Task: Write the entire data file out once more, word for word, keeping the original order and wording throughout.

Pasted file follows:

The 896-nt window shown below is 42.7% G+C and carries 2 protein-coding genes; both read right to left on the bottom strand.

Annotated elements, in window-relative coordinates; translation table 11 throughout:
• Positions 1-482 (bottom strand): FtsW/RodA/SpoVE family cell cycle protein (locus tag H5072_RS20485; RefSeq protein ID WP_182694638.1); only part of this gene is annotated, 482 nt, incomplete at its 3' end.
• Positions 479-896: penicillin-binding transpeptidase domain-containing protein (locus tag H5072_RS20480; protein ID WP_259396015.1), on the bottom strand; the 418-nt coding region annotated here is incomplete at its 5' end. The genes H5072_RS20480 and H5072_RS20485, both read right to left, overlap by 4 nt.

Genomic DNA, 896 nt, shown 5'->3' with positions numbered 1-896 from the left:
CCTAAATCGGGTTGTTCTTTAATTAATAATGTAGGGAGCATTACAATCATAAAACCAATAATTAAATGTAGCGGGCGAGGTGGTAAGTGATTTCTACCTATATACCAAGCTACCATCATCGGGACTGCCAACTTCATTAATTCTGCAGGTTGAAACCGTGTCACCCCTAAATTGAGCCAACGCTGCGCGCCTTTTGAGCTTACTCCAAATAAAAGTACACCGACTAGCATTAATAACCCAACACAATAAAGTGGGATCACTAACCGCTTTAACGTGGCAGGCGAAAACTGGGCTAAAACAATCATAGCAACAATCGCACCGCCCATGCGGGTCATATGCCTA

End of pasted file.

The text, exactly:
The 896-nt window shown below is 42.7% G+C and carries 2 protein-coding genes; both read right to left on the bottom strand.

Annotated elements, in window-relative coordinates; translation table 11 throughout:
• Positions 1-482 (bottom strand): FtsW/RodA/SpoVE family cell cycle protein (locus tag H5072_RS20485; RefSeq protein ID WP_182694638.1); only part of this gene is annotated, 482 nt, incomplete at its 3' end.
• Positions 479-896: penicillin-binding transpeptidase domain-containing protein (locus tag H5072_RS20480; protein ID WP_259396015.1), on the bottom strand; the 418-nt coding region annotated here is incomplete at its 5' end. The genes H5072_RS20480 and H5072_RS20485, both read right to left, overlap by 4 nt.

Genomic DNA, 896 nt, shown 5'->3' with positions numbered 1-896 from the left:
CCTAAATCGGGTTGTTCTTTAATTAATAATGTAGGGAGCATTACAATCATAAAACCAATAATTAAATGTAGCGGGCGAGGTGGTAAGTGATTTCTACCTATATACCAAGCTACCATCATCGGGACTGCCAACTTCATTAATTCTGCAGGTTGAAACCGTGTCACCCCTAAATTGAGCCAACGCTGCGCGCCTTTTGAGCTTACTCCAAATAAAAGTACACCGACTAGCATTAATAACCCAACACAATAAAGTGGGATCACTAACCGCTTTAACGTGGCAGGCGAAAACTGGGCTAAAACAATCATAGCAACAATCGCACCGCCCATGCGGGTCATATGCCTA